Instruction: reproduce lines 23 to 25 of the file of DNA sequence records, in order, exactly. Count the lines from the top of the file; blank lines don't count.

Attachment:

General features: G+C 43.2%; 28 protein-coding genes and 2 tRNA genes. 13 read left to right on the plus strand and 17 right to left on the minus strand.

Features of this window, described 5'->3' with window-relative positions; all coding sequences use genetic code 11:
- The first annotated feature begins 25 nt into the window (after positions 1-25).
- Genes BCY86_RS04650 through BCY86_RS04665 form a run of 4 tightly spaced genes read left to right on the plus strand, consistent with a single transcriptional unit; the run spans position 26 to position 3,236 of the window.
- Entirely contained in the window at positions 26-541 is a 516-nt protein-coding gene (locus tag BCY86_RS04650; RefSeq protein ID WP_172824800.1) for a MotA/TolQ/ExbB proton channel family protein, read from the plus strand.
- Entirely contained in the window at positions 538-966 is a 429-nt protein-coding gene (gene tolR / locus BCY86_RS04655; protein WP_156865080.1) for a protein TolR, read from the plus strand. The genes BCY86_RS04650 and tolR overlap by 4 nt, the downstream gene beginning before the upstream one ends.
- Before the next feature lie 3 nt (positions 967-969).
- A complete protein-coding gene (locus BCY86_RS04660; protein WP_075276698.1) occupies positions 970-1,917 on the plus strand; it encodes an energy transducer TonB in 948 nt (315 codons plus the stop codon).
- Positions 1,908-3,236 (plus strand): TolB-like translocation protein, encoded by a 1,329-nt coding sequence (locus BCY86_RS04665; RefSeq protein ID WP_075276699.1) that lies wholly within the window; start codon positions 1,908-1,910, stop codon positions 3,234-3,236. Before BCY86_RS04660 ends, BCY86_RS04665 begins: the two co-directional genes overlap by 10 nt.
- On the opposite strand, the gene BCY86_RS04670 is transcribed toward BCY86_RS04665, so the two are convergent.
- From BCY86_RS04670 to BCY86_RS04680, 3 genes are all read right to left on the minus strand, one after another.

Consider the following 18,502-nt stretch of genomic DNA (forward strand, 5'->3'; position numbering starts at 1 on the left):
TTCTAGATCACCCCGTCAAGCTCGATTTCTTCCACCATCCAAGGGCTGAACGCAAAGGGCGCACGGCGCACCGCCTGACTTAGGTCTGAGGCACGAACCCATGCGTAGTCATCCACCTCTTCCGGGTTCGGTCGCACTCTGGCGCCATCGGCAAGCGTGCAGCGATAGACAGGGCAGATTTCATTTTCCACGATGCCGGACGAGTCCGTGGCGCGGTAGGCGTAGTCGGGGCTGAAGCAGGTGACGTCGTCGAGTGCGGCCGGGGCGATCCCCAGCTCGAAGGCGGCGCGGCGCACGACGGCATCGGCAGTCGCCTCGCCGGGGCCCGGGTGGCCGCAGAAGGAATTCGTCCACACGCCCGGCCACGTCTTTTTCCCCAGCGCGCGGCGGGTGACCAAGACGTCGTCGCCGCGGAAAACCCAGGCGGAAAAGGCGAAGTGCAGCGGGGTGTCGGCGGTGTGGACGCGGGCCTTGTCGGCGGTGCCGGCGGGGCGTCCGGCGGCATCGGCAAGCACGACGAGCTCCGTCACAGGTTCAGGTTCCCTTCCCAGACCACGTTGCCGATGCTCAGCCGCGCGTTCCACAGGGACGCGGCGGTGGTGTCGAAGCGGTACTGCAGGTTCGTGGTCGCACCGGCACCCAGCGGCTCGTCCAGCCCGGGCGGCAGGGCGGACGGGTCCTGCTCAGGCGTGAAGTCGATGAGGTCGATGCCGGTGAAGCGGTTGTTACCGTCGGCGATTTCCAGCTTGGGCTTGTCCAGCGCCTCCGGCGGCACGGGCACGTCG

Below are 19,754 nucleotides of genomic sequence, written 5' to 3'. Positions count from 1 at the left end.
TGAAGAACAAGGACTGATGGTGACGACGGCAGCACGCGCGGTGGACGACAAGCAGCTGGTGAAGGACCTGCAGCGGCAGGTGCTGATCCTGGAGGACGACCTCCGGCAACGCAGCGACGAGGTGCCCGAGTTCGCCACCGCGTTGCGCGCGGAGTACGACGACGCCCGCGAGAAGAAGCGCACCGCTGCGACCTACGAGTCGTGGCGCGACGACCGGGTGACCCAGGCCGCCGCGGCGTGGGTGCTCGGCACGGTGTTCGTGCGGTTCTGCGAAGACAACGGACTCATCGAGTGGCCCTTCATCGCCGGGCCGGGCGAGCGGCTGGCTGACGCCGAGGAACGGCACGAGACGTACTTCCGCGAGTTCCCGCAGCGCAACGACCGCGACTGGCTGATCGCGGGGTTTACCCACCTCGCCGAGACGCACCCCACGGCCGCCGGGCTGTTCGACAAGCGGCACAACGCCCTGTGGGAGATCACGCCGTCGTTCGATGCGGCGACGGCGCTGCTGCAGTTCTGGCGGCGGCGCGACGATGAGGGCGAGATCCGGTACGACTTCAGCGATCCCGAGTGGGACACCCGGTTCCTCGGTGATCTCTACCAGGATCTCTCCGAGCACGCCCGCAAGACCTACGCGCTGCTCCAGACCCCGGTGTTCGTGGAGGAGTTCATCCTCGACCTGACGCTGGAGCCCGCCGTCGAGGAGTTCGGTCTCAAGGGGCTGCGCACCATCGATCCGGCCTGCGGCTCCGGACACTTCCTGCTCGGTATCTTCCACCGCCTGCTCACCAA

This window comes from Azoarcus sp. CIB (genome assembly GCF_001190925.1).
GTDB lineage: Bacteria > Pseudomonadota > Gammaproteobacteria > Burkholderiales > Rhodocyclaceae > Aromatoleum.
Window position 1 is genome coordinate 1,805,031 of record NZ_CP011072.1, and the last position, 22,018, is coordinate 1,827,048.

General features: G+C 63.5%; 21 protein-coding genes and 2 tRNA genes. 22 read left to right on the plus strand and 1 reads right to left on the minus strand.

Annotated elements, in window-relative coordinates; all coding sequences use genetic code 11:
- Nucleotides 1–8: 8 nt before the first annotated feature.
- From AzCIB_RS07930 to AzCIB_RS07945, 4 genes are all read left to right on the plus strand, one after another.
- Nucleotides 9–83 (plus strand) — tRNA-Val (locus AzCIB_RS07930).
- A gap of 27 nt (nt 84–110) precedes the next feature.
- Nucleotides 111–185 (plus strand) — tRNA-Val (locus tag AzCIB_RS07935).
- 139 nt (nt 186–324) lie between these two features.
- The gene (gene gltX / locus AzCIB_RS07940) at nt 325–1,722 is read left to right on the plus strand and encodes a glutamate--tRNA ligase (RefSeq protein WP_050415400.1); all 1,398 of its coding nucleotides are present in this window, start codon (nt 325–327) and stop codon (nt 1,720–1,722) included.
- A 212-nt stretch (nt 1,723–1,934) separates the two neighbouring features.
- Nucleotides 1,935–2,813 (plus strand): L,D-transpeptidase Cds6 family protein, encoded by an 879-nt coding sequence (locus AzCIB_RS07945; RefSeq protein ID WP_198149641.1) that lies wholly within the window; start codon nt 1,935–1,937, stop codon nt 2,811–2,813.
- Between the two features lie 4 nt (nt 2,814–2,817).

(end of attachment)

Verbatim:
- Nucleotides 9–83 (plus strand) — tRNA-Val (locus AzCIB_RS07930).
- A gap of 27 nt (nt 84–110) precedes the next feature.
- Nucleotides 111–185 (plus strand) — tRNA-Val (locus tag AzCIB_RS07935).